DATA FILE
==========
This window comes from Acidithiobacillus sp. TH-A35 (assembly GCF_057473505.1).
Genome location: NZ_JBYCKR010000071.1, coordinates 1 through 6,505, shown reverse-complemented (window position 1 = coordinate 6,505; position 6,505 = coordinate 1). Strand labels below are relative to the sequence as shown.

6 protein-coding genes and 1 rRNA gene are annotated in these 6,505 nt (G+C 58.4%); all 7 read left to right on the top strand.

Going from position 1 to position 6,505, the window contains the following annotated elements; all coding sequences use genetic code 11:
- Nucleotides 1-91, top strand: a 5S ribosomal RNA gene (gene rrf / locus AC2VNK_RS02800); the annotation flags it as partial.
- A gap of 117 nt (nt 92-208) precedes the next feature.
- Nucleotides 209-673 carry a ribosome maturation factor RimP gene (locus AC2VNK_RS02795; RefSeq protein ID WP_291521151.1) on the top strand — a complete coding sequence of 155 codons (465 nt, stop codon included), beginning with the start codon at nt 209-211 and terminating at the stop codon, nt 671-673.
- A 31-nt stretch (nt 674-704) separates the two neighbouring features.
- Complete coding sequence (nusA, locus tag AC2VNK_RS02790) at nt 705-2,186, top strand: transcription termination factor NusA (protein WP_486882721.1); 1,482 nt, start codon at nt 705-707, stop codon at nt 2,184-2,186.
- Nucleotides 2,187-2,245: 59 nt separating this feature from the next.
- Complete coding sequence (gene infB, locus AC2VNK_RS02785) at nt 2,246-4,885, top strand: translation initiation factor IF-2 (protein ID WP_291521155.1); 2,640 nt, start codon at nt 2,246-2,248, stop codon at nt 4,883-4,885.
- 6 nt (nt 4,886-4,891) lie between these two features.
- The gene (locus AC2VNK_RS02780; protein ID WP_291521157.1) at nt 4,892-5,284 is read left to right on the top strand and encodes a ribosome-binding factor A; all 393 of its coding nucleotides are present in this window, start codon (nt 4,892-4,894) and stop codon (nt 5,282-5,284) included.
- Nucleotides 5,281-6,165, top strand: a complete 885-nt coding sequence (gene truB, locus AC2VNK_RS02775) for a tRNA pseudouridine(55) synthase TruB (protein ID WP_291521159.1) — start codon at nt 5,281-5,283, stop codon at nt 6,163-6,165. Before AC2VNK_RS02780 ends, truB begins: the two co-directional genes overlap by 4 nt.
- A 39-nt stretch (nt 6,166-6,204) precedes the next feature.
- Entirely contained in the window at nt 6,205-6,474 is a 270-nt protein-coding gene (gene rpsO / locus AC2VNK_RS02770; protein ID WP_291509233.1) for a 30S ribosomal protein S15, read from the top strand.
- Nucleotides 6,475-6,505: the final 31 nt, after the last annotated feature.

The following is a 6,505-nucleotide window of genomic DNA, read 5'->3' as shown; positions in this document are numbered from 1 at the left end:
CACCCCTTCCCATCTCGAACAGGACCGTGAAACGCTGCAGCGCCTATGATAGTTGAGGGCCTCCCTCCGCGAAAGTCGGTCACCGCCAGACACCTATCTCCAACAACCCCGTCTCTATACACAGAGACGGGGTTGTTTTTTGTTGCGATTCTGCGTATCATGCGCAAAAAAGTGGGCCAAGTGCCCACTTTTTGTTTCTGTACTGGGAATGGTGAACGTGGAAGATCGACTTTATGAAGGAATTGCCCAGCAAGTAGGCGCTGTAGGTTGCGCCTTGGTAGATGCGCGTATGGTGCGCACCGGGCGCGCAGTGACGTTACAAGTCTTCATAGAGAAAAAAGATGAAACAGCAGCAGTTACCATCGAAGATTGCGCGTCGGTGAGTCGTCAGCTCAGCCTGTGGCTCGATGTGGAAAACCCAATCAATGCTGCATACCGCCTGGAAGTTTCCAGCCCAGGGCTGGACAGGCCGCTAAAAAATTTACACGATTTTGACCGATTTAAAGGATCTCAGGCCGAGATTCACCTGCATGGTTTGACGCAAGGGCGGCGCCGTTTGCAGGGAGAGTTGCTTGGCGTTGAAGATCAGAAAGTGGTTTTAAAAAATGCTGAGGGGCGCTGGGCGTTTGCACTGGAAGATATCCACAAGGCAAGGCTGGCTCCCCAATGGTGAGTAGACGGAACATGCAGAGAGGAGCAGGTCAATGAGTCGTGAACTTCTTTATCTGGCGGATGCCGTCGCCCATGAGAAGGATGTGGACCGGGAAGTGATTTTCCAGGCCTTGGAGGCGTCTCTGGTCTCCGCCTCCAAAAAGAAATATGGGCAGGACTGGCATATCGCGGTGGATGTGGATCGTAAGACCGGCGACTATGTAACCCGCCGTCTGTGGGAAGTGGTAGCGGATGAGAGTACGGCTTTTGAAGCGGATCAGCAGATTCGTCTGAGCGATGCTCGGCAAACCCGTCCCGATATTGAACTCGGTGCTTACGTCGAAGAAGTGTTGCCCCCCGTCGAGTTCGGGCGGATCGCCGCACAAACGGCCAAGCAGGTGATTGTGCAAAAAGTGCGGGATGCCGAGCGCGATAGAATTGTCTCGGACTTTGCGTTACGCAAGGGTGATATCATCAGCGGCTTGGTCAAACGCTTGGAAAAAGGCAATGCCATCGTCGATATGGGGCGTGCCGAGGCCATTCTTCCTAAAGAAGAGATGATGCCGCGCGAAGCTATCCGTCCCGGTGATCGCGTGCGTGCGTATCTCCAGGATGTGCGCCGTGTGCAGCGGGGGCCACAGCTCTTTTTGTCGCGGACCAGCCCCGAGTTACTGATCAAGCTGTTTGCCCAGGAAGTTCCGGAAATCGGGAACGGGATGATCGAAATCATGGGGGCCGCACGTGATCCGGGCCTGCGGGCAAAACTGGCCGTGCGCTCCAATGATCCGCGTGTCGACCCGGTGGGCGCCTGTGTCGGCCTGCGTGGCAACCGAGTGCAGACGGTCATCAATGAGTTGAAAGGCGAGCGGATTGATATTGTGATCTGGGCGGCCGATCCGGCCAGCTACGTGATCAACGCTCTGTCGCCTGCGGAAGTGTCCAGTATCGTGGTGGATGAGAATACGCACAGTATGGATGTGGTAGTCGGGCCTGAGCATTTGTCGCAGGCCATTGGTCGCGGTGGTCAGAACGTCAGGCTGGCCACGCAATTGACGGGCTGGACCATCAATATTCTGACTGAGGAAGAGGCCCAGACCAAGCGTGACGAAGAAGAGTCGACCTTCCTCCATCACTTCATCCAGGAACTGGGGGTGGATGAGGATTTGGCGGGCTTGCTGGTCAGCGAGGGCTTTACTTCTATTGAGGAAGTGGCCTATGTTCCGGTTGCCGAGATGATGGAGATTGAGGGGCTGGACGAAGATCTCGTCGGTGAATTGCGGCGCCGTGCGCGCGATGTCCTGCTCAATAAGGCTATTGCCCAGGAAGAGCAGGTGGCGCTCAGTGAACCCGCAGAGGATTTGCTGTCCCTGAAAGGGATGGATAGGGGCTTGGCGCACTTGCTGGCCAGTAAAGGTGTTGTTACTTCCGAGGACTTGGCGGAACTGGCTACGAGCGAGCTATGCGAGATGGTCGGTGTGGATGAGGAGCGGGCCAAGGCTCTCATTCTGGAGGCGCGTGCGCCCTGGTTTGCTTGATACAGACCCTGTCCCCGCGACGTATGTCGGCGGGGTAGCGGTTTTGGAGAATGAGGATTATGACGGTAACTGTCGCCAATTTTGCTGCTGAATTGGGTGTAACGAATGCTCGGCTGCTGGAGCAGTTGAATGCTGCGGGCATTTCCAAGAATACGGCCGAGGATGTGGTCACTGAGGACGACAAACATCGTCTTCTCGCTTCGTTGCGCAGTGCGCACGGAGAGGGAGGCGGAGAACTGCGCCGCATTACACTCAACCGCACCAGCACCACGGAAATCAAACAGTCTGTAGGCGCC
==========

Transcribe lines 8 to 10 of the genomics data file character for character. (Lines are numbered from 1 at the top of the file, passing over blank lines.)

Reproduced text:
- A 31-nt stretch (nt 674-704) separates the two neighbouring features.
- Complete coding sequence (nusA, locus tag AC2VNK_RS02790) at nt 705-2,186, top strand: transcription termination factor NusA (protein WP_486882721.1); 1,482 nt, start codon at nt 705-707, stop codon at nt 2,184-2,186.
- Nucleotides 2,187-2,245: 59 nt separating this feature from the next.